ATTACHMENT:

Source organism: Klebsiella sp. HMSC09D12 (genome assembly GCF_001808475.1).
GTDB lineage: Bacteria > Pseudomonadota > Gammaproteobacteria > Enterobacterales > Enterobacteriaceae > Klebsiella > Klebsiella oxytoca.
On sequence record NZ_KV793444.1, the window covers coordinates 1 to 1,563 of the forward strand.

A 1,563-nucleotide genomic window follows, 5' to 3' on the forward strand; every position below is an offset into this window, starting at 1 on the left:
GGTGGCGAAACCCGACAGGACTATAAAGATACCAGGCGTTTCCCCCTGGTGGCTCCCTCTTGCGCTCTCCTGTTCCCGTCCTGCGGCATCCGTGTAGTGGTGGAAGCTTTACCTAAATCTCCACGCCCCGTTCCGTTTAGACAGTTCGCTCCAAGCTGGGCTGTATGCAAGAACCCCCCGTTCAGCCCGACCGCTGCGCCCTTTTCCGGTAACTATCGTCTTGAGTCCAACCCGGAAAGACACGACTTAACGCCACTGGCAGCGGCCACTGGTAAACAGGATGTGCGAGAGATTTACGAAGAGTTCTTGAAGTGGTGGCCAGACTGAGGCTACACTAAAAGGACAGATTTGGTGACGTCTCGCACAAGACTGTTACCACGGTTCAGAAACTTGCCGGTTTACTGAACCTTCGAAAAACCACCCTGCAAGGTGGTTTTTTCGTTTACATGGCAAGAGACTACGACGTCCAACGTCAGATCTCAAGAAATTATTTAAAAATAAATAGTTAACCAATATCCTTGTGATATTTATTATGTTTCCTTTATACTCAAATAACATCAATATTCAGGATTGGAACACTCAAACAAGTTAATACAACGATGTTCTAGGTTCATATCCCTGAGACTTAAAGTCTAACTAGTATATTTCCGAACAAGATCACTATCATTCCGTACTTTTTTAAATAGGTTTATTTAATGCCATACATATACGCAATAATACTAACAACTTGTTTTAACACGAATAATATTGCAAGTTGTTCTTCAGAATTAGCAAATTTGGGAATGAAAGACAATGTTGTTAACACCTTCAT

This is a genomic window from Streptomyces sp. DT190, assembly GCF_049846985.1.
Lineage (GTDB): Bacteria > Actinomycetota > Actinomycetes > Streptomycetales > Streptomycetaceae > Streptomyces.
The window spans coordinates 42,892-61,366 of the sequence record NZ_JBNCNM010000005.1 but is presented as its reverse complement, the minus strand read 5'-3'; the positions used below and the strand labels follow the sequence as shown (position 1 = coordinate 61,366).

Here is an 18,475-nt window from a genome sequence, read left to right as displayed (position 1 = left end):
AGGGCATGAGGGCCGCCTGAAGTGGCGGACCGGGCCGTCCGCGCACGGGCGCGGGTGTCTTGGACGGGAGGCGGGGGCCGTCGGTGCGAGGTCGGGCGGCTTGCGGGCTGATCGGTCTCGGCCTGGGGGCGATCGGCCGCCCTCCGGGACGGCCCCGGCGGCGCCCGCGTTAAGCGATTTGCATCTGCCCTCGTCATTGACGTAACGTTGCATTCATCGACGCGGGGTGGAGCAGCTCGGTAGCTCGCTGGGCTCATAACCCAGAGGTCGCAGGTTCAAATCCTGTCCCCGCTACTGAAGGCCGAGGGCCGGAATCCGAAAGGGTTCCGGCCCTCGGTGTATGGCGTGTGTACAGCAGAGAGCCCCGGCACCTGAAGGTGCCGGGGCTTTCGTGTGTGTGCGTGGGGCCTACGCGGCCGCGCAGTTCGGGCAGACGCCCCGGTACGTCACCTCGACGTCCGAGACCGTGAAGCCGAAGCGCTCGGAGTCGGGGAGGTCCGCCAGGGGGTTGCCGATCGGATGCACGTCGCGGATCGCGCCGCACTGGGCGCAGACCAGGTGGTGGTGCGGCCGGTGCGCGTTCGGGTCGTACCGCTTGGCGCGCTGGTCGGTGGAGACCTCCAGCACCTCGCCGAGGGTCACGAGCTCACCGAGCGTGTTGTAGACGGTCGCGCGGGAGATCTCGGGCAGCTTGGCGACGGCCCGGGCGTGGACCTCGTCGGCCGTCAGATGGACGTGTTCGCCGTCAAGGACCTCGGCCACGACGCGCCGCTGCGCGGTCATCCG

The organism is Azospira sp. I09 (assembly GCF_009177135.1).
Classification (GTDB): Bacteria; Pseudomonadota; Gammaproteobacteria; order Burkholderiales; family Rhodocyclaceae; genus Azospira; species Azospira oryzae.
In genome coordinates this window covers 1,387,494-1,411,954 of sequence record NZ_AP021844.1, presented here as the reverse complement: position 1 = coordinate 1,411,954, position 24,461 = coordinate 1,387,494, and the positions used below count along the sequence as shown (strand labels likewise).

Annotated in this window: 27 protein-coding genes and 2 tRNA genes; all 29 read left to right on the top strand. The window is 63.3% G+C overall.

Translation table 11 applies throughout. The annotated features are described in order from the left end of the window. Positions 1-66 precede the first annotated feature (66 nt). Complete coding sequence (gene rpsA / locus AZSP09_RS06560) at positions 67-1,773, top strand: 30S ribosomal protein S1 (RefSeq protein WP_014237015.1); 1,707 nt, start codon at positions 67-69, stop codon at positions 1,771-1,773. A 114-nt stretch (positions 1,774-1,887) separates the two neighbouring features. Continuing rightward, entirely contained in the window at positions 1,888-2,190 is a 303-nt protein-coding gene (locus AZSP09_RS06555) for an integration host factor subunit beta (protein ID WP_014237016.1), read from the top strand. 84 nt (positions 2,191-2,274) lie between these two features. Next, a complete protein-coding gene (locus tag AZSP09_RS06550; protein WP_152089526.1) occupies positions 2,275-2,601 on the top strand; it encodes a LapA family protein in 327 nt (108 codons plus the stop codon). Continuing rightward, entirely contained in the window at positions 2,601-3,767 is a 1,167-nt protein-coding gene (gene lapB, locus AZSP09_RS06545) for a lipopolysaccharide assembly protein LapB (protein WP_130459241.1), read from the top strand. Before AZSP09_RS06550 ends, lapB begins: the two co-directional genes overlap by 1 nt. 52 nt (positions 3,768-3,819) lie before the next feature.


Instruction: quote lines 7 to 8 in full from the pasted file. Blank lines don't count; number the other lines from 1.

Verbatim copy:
Lineage (GTDB): Bacteria > Actinomycetota > Actinomycetes > Streptomycetales > Streptomycetaceae > Streptomyces.
The window spans coordinates 42,892-61,366 of the sequence record NZ_JBNCNM010000005.1 but is presented as its reverse complement, the minus strand read 5'-3'; the positions used below and the strand labels follow the sequence as shown (position 1 = coordinate 61,366).